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Leibold, Christian; Bendels, Michael H. K. (2009): Learning to Discriminate Through Long-Term Changes of Dynamical Synaptic Transmission. In: Neural Computation, Vol. 21, Nr. 12: S. 3408-3428
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Abstract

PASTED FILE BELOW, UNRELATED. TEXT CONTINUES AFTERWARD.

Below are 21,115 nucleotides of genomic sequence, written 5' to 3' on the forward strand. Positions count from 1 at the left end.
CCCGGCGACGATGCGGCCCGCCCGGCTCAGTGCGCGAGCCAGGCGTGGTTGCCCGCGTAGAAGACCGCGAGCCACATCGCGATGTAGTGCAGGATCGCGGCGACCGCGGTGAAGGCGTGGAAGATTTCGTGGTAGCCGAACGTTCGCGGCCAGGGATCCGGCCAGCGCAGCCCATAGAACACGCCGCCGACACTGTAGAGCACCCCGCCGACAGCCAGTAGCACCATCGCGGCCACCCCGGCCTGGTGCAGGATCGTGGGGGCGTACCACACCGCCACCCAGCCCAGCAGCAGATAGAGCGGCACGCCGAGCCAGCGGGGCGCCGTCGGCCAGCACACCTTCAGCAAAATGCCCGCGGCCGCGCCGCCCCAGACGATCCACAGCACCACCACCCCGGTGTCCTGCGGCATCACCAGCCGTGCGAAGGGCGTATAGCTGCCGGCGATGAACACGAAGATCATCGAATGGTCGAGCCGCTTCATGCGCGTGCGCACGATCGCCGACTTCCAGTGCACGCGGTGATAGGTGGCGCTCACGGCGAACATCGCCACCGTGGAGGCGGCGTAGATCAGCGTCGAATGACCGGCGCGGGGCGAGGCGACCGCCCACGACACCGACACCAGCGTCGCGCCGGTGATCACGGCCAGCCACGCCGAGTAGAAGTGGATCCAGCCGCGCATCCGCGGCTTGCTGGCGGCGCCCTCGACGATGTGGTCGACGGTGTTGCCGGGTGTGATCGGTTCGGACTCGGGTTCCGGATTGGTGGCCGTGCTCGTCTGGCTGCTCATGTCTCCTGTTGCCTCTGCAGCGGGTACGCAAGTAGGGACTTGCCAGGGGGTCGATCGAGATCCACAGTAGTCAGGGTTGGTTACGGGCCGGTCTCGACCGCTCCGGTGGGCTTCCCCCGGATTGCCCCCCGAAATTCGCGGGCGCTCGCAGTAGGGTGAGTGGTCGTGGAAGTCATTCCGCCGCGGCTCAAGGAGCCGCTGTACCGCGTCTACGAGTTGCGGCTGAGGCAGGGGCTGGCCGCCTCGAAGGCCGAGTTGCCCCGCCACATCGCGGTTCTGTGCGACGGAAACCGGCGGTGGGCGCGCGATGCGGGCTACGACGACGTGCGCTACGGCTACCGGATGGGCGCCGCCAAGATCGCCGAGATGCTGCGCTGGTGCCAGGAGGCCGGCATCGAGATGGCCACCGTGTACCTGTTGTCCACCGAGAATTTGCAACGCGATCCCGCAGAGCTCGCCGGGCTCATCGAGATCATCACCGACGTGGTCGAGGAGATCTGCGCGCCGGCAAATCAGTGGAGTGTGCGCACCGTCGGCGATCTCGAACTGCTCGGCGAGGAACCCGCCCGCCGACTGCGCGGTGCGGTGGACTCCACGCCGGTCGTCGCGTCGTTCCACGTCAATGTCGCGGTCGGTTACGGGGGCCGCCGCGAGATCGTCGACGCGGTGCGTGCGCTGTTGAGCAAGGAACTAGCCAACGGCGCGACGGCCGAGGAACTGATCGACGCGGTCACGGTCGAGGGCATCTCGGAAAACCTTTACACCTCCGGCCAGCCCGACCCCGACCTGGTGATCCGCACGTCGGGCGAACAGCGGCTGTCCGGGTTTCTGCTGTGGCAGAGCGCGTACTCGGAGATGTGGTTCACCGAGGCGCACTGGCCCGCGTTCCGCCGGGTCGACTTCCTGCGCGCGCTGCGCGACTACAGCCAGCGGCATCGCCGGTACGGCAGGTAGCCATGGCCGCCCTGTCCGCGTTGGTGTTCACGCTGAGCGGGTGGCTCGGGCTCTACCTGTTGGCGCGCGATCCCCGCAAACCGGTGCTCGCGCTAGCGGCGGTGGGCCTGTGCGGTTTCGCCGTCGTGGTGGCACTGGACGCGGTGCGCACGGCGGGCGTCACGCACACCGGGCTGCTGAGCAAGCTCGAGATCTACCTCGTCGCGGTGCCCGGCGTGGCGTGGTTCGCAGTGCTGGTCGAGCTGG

Short-term synaptic plasticity is modulated by long-term synaptic changes. There is, however, no general agreement on the computational role of this interaction. Here, we derive a learning rule for the release probability and the maximal synaptic conductance in a circuit model with combined recurrent and feedforward connections that allows learning to discriminate among natural inputs. Short-term synaptic plasticity thereby provides a nonlinear expansion of the input space of a linear classifier, whereas the random recurrent network serves to decorrelate the expanded input space. Computer simulations reveal that the twofold increase in the number of input dimensions through short-term synaptic plasticity improves the performance of a standard perceptron up to 100%. The distributions of release probabilities and maximal synaptic conductances at the capacity limit strongly depend on the balance between excitation and inhibition. The model also suggests a new computational interpretation of spikes evoked by stimuli outside the classical receptive field. These neuronal activitiesmay reflect decorrelation of the expanded stimulus space by intracortical synaptic connections.